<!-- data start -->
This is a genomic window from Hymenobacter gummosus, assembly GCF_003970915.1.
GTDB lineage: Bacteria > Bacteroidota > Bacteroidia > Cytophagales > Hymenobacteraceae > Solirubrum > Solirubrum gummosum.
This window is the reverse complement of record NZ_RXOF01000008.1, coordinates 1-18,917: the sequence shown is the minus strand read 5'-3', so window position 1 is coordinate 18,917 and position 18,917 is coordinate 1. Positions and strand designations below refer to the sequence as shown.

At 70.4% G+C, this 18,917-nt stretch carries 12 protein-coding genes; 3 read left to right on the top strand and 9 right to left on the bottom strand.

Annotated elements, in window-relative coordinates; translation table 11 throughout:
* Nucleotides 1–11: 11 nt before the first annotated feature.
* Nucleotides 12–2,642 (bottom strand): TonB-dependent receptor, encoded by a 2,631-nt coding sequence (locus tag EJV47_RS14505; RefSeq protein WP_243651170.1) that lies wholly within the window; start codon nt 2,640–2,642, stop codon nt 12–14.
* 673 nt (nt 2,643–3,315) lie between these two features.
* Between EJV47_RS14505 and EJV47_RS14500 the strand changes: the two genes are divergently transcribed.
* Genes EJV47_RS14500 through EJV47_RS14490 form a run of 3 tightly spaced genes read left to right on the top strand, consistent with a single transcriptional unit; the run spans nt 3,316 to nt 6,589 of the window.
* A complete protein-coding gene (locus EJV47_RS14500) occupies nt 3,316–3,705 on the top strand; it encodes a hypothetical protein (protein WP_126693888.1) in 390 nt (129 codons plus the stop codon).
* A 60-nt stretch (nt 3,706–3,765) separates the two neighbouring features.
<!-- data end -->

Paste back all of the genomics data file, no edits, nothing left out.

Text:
This is a genomic window from Hymenobacter gummosus, assembly GCF_003970915.1.
GTDB lineage: Bacteria > Bacteroidota > Bacteroidia > Cytophagales > Hymenobacteraceae > Solirubrum > Solirubrum gummosum.
This window is the reverse complement of record NZ_RXOF01000008.1, coordinates 1-18,917: the sequence shown is the minus strand read 5'-3', so window position 1 is coordinate 18,917 and position 18,917 is coordinate 1. Positions and strand designations below refer to the sequence as shown.

At 70.4% G+C, this 18,917-nt stretch carries 12 protein-coding genes; 3 read left to right on the top strand and 9 right to left on the bottom strand.

Annotated elements, in window-relative coordinates; translation table 11 throughout:
* Nucleotides 1–11: 11 nt before the first annotated feature.
* Nucleotides 12–2,642 (bottom strand): TonB-dependent receptor, encoded by a 2,631-nt coding sequence (locus tag EJV47_RS14505; RefSeq protein WP_243651170.1) that lies wholly within the window; start codon nt 2,640–2,642, stop codon nt 12–14.
* 673 nt (nt 2,643–3,315) lie between these two features.
* Between EJV47_RS14505 and EJV47_RS14500 the strand changes: the two genes are divergently transcribed.
* Genes EJV47_RS14500 through EJV47_RS14490 form a run of 3 tightly spaced genes read left to right on the top strand, consistent with a single transcriptional unit; the run spans nt 3,316 to nt 6,589 of the window.
* A complete protein-coding gene (locus EJV47_RS14500) occupies nt 3,316–3,705 on the top strand; it encodes a hypothetical protein (protein WP_126693888.1) in 390 nt (129 codons plus the stop codon).
* A 60-nt stretch (nt 3,706–3,765) separates the two neighbouring features.